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Hip Dysplasia in Border Collies

MOST PEOPLE believe that, as a working dog, Border Collies do not have much wrong with them. This is, of course, a mistake. They suffer from deafness in some lines and they also have had eye disease like PRA for some time.

In the days when Border Collies were run by the International Sheepdog Society (ISDS) there was a determined and successful effort to reduce the incidence by insisting on eye testing and controls on registration. Since the Border Collie became a KC registered breed and seemingly the breed of choice for obedience and agility the degree of control has been much less. The ISDS may still be using controls but the KC do not insist upon them and, increasingly, Border Collies are not being registered with the ISDS. Individual breeders can and do insist upon testing but the lack of control centrally means that progress is much less.

Whatever the eye problem, it is true that many ISDS members believe that hip dysplasia (HD) is not a problem. Some years ago, I spoke to the ISDS in Cumbria, and shortly after that an ISDS member approached me because he had a sale abroad and the dog turned out to have HD, even though it appeared clinically sound.

So far, we have scored almost 4,000 Border Collies and Obedience register working sheepdogs, some of which are both KC and ISDS registered. On the first 3,914 animals, the range in scores goes from 0 to 89 with a mean of 13.70 - which puts the breed about 41st (first is worst) in the 76 breeds that have had 40 or more scored. Only four breeds have scored more dogs (Labradors, GSD, Goldens and Rottweilers).

On the surface, the record looks quite good. Table 1 shows the distribution of scores for 3,915 Border Collies.

Table 1: Distribution of Border Collie hip scores

Score Range   Number of scored dogs   % of total   Cumulative percentage
0   53   1.35   1.35
1 - 5   269   6.87   8.22
6 - 10   1,318   33.67   41.89
11 - 15   1,376   35.14   77.04
16 - 20   406   10.37   87.41
21 - 25   141   3.60   91.00
26 - 30   108   2.76   93.76
31 - 35   64   1.63   95.40
36-40   51   1.30   96.70
41-50   67   1.71   98.42
51-60   34   0.87   99.28
61-70   19   0.49   99.77
71-80   5   0.13   99.90
81-90*   4   0.10   100.00
Total   3,915   100.00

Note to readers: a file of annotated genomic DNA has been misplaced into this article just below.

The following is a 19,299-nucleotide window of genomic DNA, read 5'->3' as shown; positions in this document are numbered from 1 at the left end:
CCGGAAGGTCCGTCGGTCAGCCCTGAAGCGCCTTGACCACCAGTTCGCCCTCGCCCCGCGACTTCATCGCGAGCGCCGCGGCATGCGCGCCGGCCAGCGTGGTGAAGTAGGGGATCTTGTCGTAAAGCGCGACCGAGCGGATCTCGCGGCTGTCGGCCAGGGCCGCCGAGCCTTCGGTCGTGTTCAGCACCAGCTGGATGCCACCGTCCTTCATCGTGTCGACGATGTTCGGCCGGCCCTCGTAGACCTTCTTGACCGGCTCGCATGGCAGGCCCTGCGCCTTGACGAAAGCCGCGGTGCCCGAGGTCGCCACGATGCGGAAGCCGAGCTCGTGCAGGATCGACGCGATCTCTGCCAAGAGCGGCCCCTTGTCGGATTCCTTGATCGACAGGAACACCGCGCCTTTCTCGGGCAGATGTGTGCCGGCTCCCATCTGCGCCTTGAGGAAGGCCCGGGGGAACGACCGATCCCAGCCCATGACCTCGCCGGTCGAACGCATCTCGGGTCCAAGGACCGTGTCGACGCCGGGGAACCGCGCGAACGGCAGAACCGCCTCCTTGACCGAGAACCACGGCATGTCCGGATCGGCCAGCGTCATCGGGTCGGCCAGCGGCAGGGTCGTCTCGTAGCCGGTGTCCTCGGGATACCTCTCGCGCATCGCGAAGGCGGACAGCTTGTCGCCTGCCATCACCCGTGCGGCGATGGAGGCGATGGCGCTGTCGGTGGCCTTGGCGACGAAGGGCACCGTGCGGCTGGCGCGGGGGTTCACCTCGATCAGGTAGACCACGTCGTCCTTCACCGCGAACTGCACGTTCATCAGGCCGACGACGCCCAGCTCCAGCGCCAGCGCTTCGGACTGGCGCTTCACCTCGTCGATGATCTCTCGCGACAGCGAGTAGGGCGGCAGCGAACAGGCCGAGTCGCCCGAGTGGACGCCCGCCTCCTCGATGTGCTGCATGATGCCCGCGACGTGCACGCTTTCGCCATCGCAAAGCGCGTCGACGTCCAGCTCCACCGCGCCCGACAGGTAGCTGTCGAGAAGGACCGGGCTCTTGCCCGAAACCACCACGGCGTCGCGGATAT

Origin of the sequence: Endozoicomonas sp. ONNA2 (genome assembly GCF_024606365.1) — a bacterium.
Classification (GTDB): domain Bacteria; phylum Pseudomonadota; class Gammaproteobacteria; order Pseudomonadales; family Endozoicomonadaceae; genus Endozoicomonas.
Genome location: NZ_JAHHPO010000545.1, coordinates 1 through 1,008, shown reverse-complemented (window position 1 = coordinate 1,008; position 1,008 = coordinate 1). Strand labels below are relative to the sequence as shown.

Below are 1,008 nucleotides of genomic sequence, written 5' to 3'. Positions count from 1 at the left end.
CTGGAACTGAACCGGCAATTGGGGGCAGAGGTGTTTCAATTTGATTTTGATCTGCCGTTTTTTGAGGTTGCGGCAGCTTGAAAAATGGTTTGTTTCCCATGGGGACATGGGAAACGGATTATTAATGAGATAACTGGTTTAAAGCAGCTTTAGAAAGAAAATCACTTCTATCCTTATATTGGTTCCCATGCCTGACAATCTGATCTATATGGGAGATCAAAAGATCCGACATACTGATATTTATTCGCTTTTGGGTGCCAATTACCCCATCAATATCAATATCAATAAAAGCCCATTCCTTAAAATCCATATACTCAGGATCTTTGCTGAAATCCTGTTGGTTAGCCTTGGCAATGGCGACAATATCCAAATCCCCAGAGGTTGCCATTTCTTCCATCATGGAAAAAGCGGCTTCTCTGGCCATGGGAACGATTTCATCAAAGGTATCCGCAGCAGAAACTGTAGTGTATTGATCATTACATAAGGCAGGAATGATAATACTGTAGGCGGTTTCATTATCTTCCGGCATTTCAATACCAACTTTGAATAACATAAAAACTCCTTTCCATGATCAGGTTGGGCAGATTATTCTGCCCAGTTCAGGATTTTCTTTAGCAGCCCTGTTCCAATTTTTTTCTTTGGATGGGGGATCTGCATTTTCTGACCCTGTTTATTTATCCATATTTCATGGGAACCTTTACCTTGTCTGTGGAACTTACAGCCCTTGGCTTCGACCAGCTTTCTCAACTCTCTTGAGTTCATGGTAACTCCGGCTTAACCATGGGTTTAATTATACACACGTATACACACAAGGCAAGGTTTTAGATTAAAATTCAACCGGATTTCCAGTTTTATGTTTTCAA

* there are no dogs in the range 91-106

Some 42% of the breed score ten or better, which is an excellent score and should be suitable for breeding purposes anywhere. Some 77% score 15 or better which is also a suitable score and at which level few if any dogs should experience clinical problems. If breeders put 20 as the upper acceptable limit then only some 13% of the breed would be discarded on hip status although out of the 87% acceptable, there would be many dogs that did not measure up on other traits like conformation, eyes, character, etc, which must not be lost sight of in any breeding programme.

Above a total score of 30, there are only some seven per cent of the breed and thus very severe HD is not normally seen or such dogs are not submitted. Of course these figure are cumulative values drawn up over the whole period and not just recent animals.

Table 2 shows the breakdown by period of birth. The number is less than 3,915 because a few animals have not birth data given.

Table 2: HD Scores for Border Collies by period of birth

Period of birth   Number of dogs   % of total   Mean score
pre 1980   59   1.51   7.92
1980-89   1,610   41.19   12.90
1990-95   1,486   38.01   14.72
1996-99   754   19.29   13.83
Total   3,909   100.00   13.70

Superficially, it would appear that things have worsened from the 1970s. This could be a misleading interpretation. The scheme actually began for all breeds in 1983 having started for GSDs in 1978, so the number of Border Collies born prior to 1980 and submitted was small and it was likely that the sample was biased downwards as people sent in dogs they knew to be good. Since 1980, the figures are more representative and there is little evidence of change. There was a slight increase from the 1980s to the first five years of the 1990s and then a decline (improvement) in the recent years. During these periods, there has been an increase in the influence of New Zealand animals but it is not possible from the data to assess this. Nor is it feasible to compare ISDS animals with KC animals, since such data are not always given on the forms.

It is certainly true to say that Border Collies, while pretty good in hip status, certainly cannot allow breeders to be self-satisfied about this. Breeders do need to ensure that poor producers have their usage curtailed.

HD is an important trait in any breed, but more so in one that purports to work or is used for agility and working trials where jumping can have a marked effect upon both elbow and hip status and where, ideally, only good hipped dogs should be used. However, breeders must not start breeding by numbers. Just because a dog has good hips does not mean that it is suitable for breeding.

Dogs - This article has been reproduced courtesy of Dr Malcolm B Willis

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